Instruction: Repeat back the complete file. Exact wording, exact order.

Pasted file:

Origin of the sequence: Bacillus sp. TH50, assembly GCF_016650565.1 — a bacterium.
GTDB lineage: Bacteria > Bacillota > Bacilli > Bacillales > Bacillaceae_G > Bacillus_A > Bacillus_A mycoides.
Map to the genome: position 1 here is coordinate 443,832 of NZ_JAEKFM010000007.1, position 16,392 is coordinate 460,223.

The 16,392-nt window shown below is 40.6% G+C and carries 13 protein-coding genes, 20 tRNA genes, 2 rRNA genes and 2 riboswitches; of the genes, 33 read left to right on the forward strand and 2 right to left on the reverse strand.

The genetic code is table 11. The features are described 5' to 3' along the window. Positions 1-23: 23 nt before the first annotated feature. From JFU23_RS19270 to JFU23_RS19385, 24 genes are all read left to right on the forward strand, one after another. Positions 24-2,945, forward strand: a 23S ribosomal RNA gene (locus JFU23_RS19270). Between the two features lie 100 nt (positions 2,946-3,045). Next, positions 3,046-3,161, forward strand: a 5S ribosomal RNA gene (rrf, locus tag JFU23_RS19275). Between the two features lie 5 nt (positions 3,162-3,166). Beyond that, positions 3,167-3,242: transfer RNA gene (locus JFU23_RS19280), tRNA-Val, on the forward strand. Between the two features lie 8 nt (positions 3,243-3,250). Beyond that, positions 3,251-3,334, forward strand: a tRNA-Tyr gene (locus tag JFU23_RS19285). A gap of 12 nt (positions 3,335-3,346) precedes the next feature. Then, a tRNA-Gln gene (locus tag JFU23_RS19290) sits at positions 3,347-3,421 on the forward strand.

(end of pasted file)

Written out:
Origin of the sequence: Bacillus sp. TH50, assembly GCF_016650565.1 — a bacterium.
GTDB lineage: Bacteria > Bacillota > Bacilli > Bacillales > Bacillaceae_G > Bacillus_A > Bacillus_A mycoides.
Map to the genome: position 1 here is coordinate 443,832 of NZ_JAEKFM010000007.1, position 16,392 is coordinate 460,223.

The 16,392-nt window shown below is 40.6% G+C and carries 13 protein-coding genes, 20 tRNA genes, 2 rRNA genes and 2 riboswitches; of the genes, 33 read left to right on the forward strand and 2 right to left on the reverse strand.

The genetic code is table 11. The features are described 5' to 3' along the window. Positions 1-23: 23 nt before the first annotated feature. From JFU23_RS19270 to JFU23_RS19385, 24 genes are all read left to right on the forward strand, one after another. Positions 24-2,945, forward strand: a 23S ribosomal RNA gene (locus JFU23_RS19270). Between the two features lie 100 nt (positions 2,946-3,045). Next, positions 3,046-3,161, forward strand: a 5S ribosomal RNA gene (rrf, locus tag JFU23_RS19275). Between the two features lie 5 nt (positions 3,162-3,166). Beyond that, positions 3,167-3,242: transfer RNA gene (locus JFU23_RS19280), tRNA-Val, on the forward strand. Between the two features lie 8 nt (positions 3,243-3,250). Beyond that, positions 3,251-3,334, forward strand: a tRNA-Tyr gene (locus tag JFU23_RS19285). A gap of 12 nt (positions 3,335-3,346) precedes the next feature. Then, a tRNA-Gln gene (locus tag JFU23_RS19290) sits at positions 3,347-3,421 on the forward strand.